If you are going to be a junior this fall and are wisely looking to take your first SATs as a junior so you can either get them out of the way, or can focus more effectively on an impressive retake, I recommend registering for the January or March test dates. Why not May you say? Even if an emergency interfered, I would still have June to fall back on. Well, I have known a lot of juniors to end up having urgent reasons why they couldn’t make their May test and then couldn’t make the June either. You’ll have finals coming up, all kinds of sport and team seasons ending, emotional partings with graduating seniors, etc etc. Just knock out your first run at the test in January or March and get it out of the way.

2014-2015 SAT test dates:
October 11, 2014 (September 12 registration deadline)
November 8, 2014 (October 9 registration deadline)
December 6, 2014 (November 6 registration deadline)
January 24, 2015 (December 29 registration deadline)
March 14, 2015 (February 13 registration deadline)
May 2, 2015 (April 6 registration deadline)
June 6, 2015 (May 8 registration deadline)

2014-2015 ACT test dates:

September 13, 2014 (August 8 registration deadline)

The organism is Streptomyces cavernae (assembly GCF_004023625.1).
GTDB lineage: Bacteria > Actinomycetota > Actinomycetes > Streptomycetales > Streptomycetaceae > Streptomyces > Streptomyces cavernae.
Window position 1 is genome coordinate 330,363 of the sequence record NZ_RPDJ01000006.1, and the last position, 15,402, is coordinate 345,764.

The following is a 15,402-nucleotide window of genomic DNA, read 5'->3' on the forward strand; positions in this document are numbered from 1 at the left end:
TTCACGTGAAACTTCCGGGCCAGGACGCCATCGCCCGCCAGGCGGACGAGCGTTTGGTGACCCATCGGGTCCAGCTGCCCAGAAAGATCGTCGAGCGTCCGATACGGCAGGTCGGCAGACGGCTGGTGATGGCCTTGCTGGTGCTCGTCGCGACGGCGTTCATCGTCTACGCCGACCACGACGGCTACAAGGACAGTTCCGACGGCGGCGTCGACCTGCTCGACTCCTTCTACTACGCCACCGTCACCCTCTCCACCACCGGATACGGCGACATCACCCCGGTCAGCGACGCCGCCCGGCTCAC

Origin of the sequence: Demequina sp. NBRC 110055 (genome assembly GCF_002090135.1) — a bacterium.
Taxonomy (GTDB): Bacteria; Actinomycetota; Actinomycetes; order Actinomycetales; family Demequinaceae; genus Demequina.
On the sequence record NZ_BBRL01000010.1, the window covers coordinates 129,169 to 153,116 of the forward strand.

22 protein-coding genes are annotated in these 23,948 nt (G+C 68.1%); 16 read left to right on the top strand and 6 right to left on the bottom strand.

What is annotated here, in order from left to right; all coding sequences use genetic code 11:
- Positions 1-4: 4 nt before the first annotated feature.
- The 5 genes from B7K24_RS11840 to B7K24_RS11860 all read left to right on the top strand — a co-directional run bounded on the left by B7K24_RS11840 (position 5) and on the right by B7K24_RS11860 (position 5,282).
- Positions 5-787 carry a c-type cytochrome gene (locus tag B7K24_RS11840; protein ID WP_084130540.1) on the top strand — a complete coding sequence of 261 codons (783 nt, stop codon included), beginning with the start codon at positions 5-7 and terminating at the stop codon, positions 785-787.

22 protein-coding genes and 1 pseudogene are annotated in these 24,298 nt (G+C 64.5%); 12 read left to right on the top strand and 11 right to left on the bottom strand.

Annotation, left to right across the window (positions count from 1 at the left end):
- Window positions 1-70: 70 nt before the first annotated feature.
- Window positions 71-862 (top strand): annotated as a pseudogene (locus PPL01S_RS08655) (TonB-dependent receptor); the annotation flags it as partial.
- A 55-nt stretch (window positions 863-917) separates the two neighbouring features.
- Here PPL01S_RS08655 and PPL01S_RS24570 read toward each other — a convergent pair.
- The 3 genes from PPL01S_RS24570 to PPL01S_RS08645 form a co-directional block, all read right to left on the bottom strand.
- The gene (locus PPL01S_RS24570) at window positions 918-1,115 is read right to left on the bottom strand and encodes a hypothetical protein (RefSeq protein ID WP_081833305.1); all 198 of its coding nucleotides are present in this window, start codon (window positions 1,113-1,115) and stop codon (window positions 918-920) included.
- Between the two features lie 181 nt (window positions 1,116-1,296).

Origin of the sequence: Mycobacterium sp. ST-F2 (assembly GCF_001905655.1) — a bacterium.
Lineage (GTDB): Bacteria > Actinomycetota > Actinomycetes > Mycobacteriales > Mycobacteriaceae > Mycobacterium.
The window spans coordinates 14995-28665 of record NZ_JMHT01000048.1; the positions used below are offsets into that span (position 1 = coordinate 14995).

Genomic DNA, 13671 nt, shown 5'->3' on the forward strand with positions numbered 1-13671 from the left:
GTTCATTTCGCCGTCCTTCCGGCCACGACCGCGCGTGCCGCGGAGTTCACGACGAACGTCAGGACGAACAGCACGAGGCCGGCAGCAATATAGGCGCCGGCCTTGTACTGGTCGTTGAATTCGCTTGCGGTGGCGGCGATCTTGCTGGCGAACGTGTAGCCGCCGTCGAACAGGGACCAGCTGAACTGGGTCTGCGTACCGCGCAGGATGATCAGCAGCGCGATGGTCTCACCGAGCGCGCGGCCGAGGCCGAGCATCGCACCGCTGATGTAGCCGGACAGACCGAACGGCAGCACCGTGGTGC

October 25, 2014 (September 19 registration deadline)
December 13, 2014 (November 7 registration deadline)
February 7, 2015 (January 9 registration deadline) *
April 18, 2015 (March 13 registration deadline)
June 13, 2015 (May 8 registration deadline)

* The February ACT is not available in New York state.

My original sources for the test date schedules are from the official SAT and ACT websites, and there are very nice calendar formats HERE and HERE from the always helpful wordnerd.com. The rest of the information and advice is purely my own.

The college board officially announced its specific plans for the new SAT yesterday (LINK TO NEWS RELEASE). And now teachers, tutors, students and parents everywhere are rushing to try to piece together what it all means. Is this good news? Bad news? Why did they make such drastic changes and how will this affect me? I’ll do my best to explain the major elements of the changes and what they may mean for you.

The essay will be optional. It will be on a prompt known in advance, but will now be based on support material that is provided (and that source material will vary from test to test). Students will no longer need to come up with supports on their own or develop a stance on the spot to an unknown prompt. This is supposed to better reflect college writing, but seems to require far less independent thinking and it *may* really be a way to simply make it easier to use autograders (automated systems for grading essays). if that’s the case, technical elements (grammar, sentence length, essay length) will become more important and things like creativity, persuasiveness and adapatability will become less important.